1971; McKay, 1974; Delclaud, 1991; Ma and Youngren, 1994; Jerauld, 1997; Kleppe et al., 1997; Kralik et al., 2000;
Kantzas et al., 2001; Suzanne et al., 2003; Plug, 2007) while Table 1 gives a summary of the associated parameters for each
study.
70
Chierici et al. (consolidated), 1963
Crowell et al., 1966
Delclaud (unconsolidated), 1991
Jerauld, 1997
Kleppe et al., 1997
Land (Berea), 1971
Ma & Youngren, 1994
Plug, 2007

60

S(nw) r (%)

50

Chierici et al. (unconsolidated), 1963


Delclaud (consolidated), 1991
Geff en et al., 1953
Kantzas et al., 2001
Kralik et al., 2000
Land (Alundum), 1971
McKay, 1974

40

30

20

10

0
0

10

20

30

40

50

60

70

80

90

100

S(nw) i (%)
Figure 1. Database of residual non-wetting phase saturation S(nw)r versus initial non-wetting phase saturations S(nw)i in the
literature.

S(nw) r (%)

15
Chierici et al. (consolidated), 1963
Crowell et al., 1966
Delclaud (unconsolidated), 1991
Jerauld, 1997
Kleppe et al., 1997
Land (Berea), 1971
Ma & Youngren, 1994
Plug, 2007

10

Chierici et al. (unconsolidated), 1963


Delclaud (consolidated), 1991
Gef fen et al., 1953
Kantzas et al., 2001
Kralik et al., 2000
Land (Alundum), 1971
McKay, 1974

0
0

10

20

30

40

50

60

70

80

90

S(nw) i (%)
Figure 2. Database of trapping capacity S(nw)r versus initial non-wetting phase saturations S(nw)I in the literature.

100

[SPE 115697]

Author
Chierici et al., 1963

Fluid System
gas/water

Rock System
unconsolidated &
consolidated sandstone
Crowell et al., 1966
gas/water
consolidated sandstone
Delclaud, 1991
gas/water
unconsolidated &
consolidated sandstone
Geffen et al., 1952
gas/water
consolidated sandstone
Jerauld, 1997
gas/water & gas/oil
consolidated sandstone
Kantzas et al., 2001
gas/water
consolidated sandstone
Kleppe et al., 1997
gas/water
Artificial consolidated
material (Aerolithe)
Kralik et al., 2000
gas/water
consolidated sandstone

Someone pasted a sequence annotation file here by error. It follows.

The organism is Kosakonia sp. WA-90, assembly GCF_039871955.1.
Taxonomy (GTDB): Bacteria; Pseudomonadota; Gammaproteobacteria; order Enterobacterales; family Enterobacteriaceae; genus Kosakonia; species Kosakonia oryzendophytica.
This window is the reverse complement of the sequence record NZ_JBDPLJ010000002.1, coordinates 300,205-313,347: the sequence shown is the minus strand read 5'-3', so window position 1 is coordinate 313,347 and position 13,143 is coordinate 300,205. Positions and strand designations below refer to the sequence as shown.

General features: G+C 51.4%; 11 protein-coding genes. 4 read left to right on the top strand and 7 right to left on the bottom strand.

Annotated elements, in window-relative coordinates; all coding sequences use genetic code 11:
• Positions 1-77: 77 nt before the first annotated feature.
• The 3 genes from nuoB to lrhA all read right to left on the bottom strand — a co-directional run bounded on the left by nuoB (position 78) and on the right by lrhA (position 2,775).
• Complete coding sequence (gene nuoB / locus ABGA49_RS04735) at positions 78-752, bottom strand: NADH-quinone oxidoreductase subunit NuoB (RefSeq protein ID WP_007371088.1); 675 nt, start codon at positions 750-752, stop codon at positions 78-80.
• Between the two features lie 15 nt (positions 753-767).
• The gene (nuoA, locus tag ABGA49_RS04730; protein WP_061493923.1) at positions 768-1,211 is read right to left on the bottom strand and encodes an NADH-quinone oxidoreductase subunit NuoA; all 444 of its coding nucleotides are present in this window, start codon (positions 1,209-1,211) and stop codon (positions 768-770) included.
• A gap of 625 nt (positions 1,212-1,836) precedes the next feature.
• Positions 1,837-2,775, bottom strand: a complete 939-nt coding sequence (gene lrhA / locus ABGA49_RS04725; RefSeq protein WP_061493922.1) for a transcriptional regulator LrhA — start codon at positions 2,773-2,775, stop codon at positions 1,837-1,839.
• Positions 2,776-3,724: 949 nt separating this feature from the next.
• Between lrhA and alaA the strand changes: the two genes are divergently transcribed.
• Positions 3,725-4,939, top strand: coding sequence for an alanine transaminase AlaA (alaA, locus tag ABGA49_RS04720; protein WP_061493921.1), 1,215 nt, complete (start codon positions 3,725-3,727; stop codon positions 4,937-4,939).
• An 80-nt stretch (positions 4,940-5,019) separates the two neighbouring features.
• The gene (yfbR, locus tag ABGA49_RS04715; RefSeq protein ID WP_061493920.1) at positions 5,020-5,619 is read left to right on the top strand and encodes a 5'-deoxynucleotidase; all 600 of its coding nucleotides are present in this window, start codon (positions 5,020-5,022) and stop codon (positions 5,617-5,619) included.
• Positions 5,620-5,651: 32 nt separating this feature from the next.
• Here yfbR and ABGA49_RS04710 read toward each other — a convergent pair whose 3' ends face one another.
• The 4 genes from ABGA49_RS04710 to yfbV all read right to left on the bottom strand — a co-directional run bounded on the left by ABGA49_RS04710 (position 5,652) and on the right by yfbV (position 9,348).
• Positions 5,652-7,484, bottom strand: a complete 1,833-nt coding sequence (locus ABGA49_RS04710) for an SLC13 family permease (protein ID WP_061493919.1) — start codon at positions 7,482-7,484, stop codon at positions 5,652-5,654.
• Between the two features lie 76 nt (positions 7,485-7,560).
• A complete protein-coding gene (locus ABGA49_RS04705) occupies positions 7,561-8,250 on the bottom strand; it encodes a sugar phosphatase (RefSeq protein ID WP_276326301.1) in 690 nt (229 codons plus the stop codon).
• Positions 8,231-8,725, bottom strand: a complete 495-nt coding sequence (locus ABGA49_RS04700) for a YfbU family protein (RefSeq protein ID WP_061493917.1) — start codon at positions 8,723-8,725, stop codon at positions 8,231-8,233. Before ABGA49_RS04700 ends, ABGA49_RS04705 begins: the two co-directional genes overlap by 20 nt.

Land, 1971
gas/oil
consolidated sandstone
and Alundum
Ma & Youngren, 1994
gas/water
consolidated sandstone
McKay, 1974
gas/water
consolidated sandstone
Plug, 2007
gas/water
unconsolidated sand
Table 1. Summary of experimental systems published in the literature and displayed in Figures 1 and 2.

No clear trends emerge from a study of Figures 1 and 2, since the trapped saturation depends on the details of the pore
structure and the contact angle between the phases. For CO2 storage applications, it is not the residual saturation itself that is
of interest, but the fraction of the rock volume that contains trapped phase. We call this the trapping capacity which is
defined as S(nw)r: this data is presented in Figure 2. Plotting the data in this way slightly decreases the scatter for low initial
saturations. The trapping capacity appears to increase approximately linearly with initial saturation until an initial saturation
of around 50%. Beyond this there is considerable scatter, with most of the data indicating a maximum trapping capacity of
between 4 and 10%.
Based on this data, several models to predict the trend of trapped saturation have been proposed. Land (1968), building
upon the work of Geffen et al., (1952), Naar and Henderson (1961) and Agarwal (1967), proposed a relationship between the
trapped gas saturation and the initial gas saturation. This was based upon experimental data for consolidated media.

S gi*

*
S gr
=

1 + C S gi*

(1)

where

C=
S

* max
gr

(2)

and S* is the effective saturation: S* = S/(1-Swc) where Swc is the connate or irreducible water saturation.
Jerauld (1997) extended Lands relationship proposing a zero slope adaptation to match trapped gas saturation data
from the mixed-wet Prudhoe Bay oil field in Alaska.
*
S gr
=

S gi*

max

1 + 1 S * gr 1 S gi*

max
1 1 S * gr

(3)

Another adaptation of Lands relationship was proposed by Ma and Youngren (1994) based on an oil-wet experimental
data set from the Kuparuk River Unit in Alaska. Ma and Youngren observed that at higher initial gas saturations there was a
sharp leveling off of the trapped gas saturation. This led to the introduction of two empirically derived curve fitting
constants, a and b, where b=1 and a=C in Lands original correlation:
*
S gr
=

S gi*

( )

1+ a S

(4)

* b
gi

Other studies (Kleppe et al., 1997; Suzanne et al., 2003) have questioned the validity of applying Lands trapping
relationship to rock/fluid systems other than those analyzed by Land consolidated rock with a strongly water-wet gas/liquid
system where the initial saturation was established by evaporation, rather than by displacement. A shortcoming of the Land
equation (1) is that it is based upon the end point only (Soimax , Sormax). There is no scope to tune the shape of the curve itself.
Jeraulds and Ma and Youngrens adaptation of the Land curve went some way to tackling this limitation, but as we show
later does not match all the available data accurately.
Kleppe et al.s (1997) data, based on an artificial core (Aerolith 10, 43% porosity) did not fit to Lands trapping curve.
The following linear relationship was proposed to match the experiments:

[SPE 115697]

S gr =

S gi
S gimax

S grmax

(5)

Note that equation (5), unlike the previous correlations, is not based upon effective saturations.
Kleppe et al.s proposal of a linear relationship is in agreement with the findings of Aissaoui (1983). Aissaouis proposed